Charles is an ageing actor wedded to a bottle of Bells whisky and his estranged wife. After eight months resting he gets two jobs in a week. The first is a day filming body parts in close up for wallpaper for a documentary on the Battle of Naseby with a washed up director, a cameraman and a girl who does make up, props, catering and sleeps with the director. His second job is as the Ghost in a touring production of Hamlet starring the winner of a singing contest as Hamlet and the winner of a talent show as Ophelia. From the outset there is tension between the real actors and the stars (who effectively run the show, telling the director what to do). Then accidents start to happen.

I love these books because of the hero's cynical take on life and his career. He may be a luvvy but by goodness he works hard at his craft, when he isn't sabotaging his own performance with a little too much whisky before the show. I adore the way Brett peppers uncomplimentary reviews throughout ("as much backbone as spaghetti") and the way he strips the glamour from the profession ("It is a fact that all actors love gibbering parts ... There's nothing actors like better than being deformed and gibbering on stage .... There are even Oscars in it .... Daniel Day Lewis and Dustin Hoffman have done very well out of gibbering. And then again, coming back to basics, playing people who gibber is so much easier than playing real people.") And poor old Charles is really rather a dinosaur: he has a lot of trouble remembering that the feminists have decreed that actresses should now be called actors (though "he refused to think of them as 'actors' if he was going to bed with them") and that women are no longer the opposite sex but the complementary sex.

Deliciously grubby but still a good whodunnit. February 2015; 202 pages

Wednesday, 4 February 2015

"Bones under the beach hut" by Simon Brett

Another of Brett's murder mysteries featuring amateur lady sleuths uptight Carole and curvaceous Jude in the seaside town of Fethering. What makes these special is the delicious range of characters effortlessly sketched by the versatile Brett, including:

  • The girl endlessly rewriting her novel
  • The short and sandals wearing corrupt council official who supervises beach huts and his menacing side kick the beach security guard
  • The unmarried ex-schoolteacher self-important chairman of the Beach Hut Association who bullies his doormat secretary and collects naval memorabilia
  • The poisonous grandmother who endlessly criticises her daughter-in-law's raising of the grandchildren
  • The retired undertaker and his word puzzling wife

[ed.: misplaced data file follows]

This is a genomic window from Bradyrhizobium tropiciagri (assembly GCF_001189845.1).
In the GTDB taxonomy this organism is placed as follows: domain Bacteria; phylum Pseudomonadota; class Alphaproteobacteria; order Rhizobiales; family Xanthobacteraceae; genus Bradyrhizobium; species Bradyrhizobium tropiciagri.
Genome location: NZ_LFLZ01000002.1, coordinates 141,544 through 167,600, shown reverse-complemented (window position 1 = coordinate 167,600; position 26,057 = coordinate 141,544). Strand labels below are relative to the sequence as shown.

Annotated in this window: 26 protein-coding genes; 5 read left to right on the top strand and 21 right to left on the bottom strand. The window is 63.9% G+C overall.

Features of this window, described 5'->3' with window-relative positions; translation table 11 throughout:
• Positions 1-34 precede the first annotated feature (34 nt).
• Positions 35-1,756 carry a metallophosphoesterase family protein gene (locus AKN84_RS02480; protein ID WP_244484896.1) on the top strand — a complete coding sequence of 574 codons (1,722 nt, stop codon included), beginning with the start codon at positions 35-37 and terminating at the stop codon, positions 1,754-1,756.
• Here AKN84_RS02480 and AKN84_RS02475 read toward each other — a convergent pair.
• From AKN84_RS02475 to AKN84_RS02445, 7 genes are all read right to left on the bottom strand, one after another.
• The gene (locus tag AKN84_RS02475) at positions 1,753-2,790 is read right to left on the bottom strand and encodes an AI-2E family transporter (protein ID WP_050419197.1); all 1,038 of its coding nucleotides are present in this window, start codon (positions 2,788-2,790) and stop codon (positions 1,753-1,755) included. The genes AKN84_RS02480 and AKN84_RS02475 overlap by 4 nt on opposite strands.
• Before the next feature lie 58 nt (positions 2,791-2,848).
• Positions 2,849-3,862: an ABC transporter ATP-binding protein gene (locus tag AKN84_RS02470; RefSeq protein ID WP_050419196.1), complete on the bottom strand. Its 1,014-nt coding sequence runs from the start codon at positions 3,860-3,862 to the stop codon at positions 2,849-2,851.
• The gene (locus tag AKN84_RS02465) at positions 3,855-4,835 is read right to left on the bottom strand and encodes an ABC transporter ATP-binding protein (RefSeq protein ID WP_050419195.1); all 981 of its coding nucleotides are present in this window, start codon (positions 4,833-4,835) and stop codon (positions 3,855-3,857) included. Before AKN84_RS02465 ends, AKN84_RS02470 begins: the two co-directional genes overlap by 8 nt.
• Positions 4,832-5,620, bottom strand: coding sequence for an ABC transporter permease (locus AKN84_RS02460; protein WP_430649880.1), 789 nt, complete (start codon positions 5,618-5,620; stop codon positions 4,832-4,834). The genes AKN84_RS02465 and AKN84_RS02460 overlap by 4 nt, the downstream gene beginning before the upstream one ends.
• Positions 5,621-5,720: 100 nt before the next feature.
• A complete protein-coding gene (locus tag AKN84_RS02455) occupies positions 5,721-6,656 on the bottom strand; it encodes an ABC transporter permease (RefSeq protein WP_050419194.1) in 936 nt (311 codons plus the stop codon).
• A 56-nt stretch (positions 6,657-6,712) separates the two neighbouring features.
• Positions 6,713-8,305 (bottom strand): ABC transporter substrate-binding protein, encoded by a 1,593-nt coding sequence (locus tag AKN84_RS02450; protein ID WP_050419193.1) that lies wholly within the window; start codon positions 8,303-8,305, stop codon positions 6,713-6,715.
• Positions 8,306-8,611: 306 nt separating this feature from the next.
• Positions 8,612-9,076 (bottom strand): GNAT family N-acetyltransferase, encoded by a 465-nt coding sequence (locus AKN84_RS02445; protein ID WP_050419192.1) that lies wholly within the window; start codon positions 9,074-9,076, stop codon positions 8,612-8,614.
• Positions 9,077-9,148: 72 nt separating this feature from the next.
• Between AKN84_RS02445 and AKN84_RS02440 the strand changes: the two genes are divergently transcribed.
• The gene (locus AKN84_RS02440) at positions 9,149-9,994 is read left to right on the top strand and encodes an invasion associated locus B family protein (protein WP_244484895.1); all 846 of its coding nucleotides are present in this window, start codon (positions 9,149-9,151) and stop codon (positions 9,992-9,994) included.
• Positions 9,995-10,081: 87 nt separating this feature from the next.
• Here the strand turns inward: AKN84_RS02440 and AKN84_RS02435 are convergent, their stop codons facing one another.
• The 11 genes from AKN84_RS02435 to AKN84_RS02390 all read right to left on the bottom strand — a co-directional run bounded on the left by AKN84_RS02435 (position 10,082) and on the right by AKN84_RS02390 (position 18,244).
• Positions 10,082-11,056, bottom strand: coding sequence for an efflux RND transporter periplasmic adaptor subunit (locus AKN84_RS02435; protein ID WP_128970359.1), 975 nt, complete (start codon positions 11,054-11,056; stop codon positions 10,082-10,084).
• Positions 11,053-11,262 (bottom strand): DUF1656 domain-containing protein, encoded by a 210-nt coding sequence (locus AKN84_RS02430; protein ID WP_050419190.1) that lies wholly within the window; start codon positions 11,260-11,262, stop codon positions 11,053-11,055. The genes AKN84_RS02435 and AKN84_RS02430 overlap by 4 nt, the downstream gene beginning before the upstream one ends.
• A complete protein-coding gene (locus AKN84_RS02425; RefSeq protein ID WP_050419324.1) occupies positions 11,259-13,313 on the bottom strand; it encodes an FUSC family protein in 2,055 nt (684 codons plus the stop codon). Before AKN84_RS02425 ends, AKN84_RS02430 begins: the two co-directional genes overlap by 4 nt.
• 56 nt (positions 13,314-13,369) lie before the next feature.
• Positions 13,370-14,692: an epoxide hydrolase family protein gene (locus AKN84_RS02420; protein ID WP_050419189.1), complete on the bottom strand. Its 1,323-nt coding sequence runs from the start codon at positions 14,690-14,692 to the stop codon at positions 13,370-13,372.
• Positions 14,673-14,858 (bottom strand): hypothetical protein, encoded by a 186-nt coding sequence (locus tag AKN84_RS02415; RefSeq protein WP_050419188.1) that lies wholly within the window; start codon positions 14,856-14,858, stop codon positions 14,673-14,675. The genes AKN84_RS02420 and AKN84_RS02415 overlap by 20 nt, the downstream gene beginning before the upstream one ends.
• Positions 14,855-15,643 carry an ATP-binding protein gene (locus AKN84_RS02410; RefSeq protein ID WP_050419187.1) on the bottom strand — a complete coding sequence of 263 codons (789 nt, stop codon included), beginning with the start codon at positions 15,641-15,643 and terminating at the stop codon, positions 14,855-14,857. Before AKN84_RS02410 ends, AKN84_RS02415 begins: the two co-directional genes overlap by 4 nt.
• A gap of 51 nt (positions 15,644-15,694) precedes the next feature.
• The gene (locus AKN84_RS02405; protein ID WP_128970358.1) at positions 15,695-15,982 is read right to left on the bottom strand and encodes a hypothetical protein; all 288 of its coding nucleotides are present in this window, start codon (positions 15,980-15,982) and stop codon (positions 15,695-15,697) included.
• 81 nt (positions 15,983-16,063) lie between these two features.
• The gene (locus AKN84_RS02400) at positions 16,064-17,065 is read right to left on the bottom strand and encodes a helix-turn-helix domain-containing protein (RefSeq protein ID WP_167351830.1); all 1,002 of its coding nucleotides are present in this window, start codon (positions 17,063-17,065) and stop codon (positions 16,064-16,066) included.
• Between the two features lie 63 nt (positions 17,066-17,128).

• The drunken local artist who charges ridiculous prices for watercolours and who is supported by his wealthy wife


I loved it as I have enjoyed all the Brett's, including the Charles Paris books such as A Decent Interval Blotto, Twinks and the Rodents of the Riviera and the other Fethering mysteries Blood at the Bookies and The Corpse on the Court.

Monday, 2 February 2015

"The narrative of Arthur Gordon Pym of Nantucket" by Edgar Allan Poe

The hero stows away to sea but the ship is subject to a mutiny and is then wrecked. He survives via cannibalism and then travels to a warm part of Antarctica where he and his shipmates encounter hostile natives. The narrative is unfinished.

This is a very episodic novella. Thee seems to be little coherence. The theme of being buried alive is repeated but that seems coincidental. A promise that a broken bottle may have significance later is not honoured. An example of what seems to be a slapdash construction is that a faithful dog, who appears a bit like a deus ex machina when the narrative requires, later disappears without being mourned; he is presumably washed overboard in a storm but this is not explicitly stated. The unfinished ending, with a 'note from the editor' which explains that two or three chapters have been lost, seems to be an excuse for Poe not being able to see how to extricate his heroes from their latest predicament. Or he became bored.

On an interesting note, the dog is called Tiger and there is also a character called Richard Parker. Pym confuses Tiger and Parker in a dream. Of course, the Life of Pi, has a tiger character called Richard Parker; they are involved, like Poe's characters, in a shipwreck and there is some question as to whether the hero has just dreamt the tiger.

Overall I found this an unsatisfactory novel and nothing compared to the great heights that Poe can achieve. Nevertheless it clearly inspired James de Mille to write A Strange Manuscript Found in a Copper Cylinder (whose very title reflects the influence of Poe who also wrote MS Found in a Bottle). This also tells of a strange race of beings in a strangely warm Antarctic. And H P Lovecraft wrote At the Mountains of Madness which also tells of strange alien beings although this time in a snowy Antarctica (and Lovecraft's creatures are clearly not men). Other possible influences might include Conan Doyle's Lost World. So Poe had massive influence on the genre.

February 2015; 161 pages